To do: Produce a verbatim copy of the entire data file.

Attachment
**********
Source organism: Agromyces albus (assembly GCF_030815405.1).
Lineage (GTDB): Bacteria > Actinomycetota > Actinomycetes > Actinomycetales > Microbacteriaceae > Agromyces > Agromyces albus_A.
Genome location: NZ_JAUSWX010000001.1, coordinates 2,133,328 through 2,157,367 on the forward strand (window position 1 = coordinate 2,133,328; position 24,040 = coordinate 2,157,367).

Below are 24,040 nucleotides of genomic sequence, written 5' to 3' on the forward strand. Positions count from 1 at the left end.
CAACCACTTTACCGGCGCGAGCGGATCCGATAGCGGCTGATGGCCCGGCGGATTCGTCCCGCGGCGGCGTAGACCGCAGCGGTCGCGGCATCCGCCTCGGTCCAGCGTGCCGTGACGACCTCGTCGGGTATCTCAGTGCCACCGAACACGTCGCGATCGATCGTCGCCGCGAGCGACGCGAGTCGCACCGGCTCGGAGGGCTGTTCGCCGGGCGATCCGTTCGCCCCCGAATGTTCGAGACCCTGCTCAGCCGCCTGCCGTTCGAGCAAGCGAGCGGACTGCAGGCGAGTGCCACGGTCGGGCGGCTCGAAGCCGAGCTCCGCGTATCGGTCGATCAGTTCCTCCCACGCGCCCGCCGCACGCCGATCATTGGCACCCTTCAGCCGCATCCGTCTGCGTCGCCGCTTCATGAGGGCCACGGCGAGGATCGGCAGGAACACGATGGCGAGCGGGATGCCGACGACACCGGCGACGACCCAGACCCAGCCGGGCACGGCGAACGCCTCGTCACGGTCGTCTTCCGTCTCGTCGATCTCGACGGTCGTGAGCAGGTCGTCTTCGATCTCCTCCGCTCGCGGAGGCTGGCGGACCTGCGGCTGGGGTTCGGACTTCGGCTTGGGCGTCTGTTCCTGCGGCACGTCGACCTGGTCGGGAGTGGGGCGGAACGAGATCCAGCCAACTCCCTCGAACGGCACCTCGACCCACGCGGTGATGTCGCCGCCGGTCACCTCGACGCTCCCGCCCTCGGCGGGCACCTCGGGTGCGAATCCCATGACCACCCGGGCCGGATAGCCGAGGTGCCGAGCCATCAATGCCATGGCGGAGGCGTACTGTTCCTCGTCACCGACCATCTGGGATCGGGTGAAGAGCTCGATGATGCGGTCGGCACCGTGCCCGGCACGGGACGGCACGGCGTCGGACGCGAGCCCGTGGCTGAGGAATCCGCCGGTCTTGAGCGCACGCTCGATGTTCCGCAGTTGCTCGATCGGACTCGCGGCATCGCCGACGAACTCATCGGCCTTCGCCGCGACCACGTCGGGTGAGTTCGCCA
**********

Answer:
Source organism: Agromyces albus (assembly GCF_030815405.1).
Lineage (GTDB): Bacteria > Actinomycetota > Actinomycetes > Actinomycetales > Microbacteriaceae > Agromyces > Agromyces albus_A.
Genome location: NZ_JAUSWX010000001.1, coordinates 2,133,328 through 2,157,367 on the forward strand (window position 1 = coordinate 2,133,328; position 24,040 = coordinate 2,157,367).

Below are 24,040 nucleotides of genomic sequence, written 5' to 3' on the forward strand. Positions count from 1 at the left end.
CAACCACTTTACCGGCGCGAGCGGATCCGATAGCGGCTGATGGCCCGGCGGATTCGTCCCGCGGCGGCGTAGACCGCAGCGGTCGCGGCATCCGCCTCGGTCCAGCGTGCCGTGACGACCTCGTCGGGTATCTCAGTGCCACCGAACACGTCGCGATCGATCGTCGCCGCGAGCGACGCGAGTCGCACCGGCTCGGAGGGCTGTTCGCCGGGCGATCCGTTCGCCCCCGAATGTTCGAGACCCTGCTCAGCCGCCTGCCGTTCGAGCAAGCGAGCGGACTGCAGGCGAGTGCCACGGTCGGGCGGCTCGAAGCCGAGCTCCGCGTATCGGTCGATCAGTTCCTCCCACGCGCCCGCCGCACGCCGATCATTGGCACCCTTCAGCCGCATCCGTCTGCGTCGCCGCTTCATGAGGGCCACGGCGAGGATCGGCAGGAACACGATGGCGAGCGGGATGCCGACGACACCGGCGACGACCCAGACCCAGCCGGGCACGGCGAACGCCTCGTCACGGTCGTCTTCCGTCTCGTCGATCTCGACGGTCGTGAGCAGGTCGTCTTCGATCTCCTCCGCTCGCGGAGGCTGGCGGACCTGCGGCTGGGGTTCGGACTTCGGCTTGGGCGTCTGTTCCTGCGGCACGTCGACCTGGTCGGGAGTGGGGCGGAACGAGATCCAGCCAACTCCCTCGAACGGCACCTCGACCCACGCGGTGATGTCGCCGCCGGTCACCTCGACGCTCCCGCCCTCGGCGGGCACCTCGGGTGCGAATCCCATGACCACCCGGGCCGGATAGCCGAGGTGCCGAGCCATCAATGCCATGGCGGAGGCGTACTGTTCCTCGTCACCGACCATCTGGGATCGGGTGAAGAGCTCGATGATGCGGTCGGCACCGTGCCCGGCACGGGACGGCACGGCGTCGGACGCGAGCCCGTGGCTGAGGAATCCGCCGGTCTTGAGCGCACGCTCGATGTTCCGCAGTTGCTCGATCGGACTCGCGGCATCGCCGACGAACTCATCGGCCTTCGCCGCGACCACGTCGGGTGAGTTCGCCA